Annie Dillard and the Funk of Writing and Reading Too Much

Never, ever, get yourself into a situation where you have nothing to do but write and read. You’ll go into a depression. You have to be doing something good for the world, something undeniably useful; you need exercise, too, and people.

Annie Dillard, from the introduction to In Fact, the Best of Creative Nonfiction

In my newspaper days, I fantasized about having the time only to do nothing but write and read. A full time daily newspaper job consumed so much free time, little was left for reading or writing (other than the job). I dreamed of vacation days when all I would do would be read and write.

Now, however, because I’m underemployed, my days are consumed with reading and writing to the point I plummet into a funk — my mind makes a heaven of hell, a hell of heaven, strutting and fretting with fears real and imagined. Will I get full time work? Will I ever get another freelance assignment? Am I good enough even for local media? Am I good enough, period. The idiot’s tale, a neverending story.

So, Dillard’s right: My wife and I have been walking, and the exercise tenses down less fretting on my part. But, as of yet, I don’t feel useful, and I miss being around people, specifically my former colleagues at the paper. But, there’s less fretting. And that’s a good thing, right?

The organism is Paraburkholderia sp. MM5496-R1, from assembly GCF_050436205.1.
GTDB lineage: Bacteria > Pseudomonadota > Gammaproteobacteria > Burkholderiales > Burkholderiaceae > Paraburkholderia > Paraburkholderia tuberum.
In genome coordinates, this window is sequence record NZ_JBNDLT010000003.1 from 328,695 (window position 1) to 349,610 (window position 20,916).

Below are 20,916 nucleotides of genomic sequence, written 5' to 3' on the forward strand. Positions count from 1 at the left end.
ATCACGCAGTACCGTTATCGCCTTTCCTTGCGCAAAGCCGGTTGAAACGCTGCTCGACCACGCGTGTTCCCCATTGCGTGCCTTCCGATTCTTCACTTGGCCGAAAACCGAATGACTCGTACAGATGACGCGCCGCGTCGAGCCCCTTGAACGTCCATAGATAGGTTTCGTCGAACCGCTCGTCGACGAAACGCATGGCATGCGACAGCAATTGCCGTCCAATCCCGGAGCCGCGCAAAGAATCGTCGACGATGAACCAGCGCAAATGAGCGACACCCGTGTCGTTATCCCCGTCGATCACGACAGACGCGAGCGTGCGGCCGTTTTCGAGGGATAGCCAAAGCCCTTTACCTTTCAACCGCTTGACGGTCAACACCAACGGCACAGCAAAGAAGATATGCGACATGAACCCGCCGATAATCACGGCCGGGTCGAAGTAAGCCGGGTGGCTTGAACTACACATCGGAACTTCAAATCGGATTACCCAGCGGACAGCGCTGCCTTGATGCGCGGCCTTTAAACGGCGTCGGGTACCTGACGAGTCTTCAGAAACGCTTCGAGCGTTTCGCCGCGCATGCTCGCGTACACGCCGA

2 thoughts on “Annie Dillard and the Funk of Writing and Reading Too Much

  1. Here, here. Art is a response to the outside world (from the inside of the artist). If all we do is “create”, then eventually we will run out of fuel which the outside world (and its tension/romance/fear/etc..) conjures within us.

  2. I’m glad I found this site. Writers need what everyone else needs but also more seclusion. We feed on marrow differently, perhaps more suculantly. We find pleasure in the bones that others discard and call good for naught. But we still need a good sweat, a great kiss, and trusted animals.

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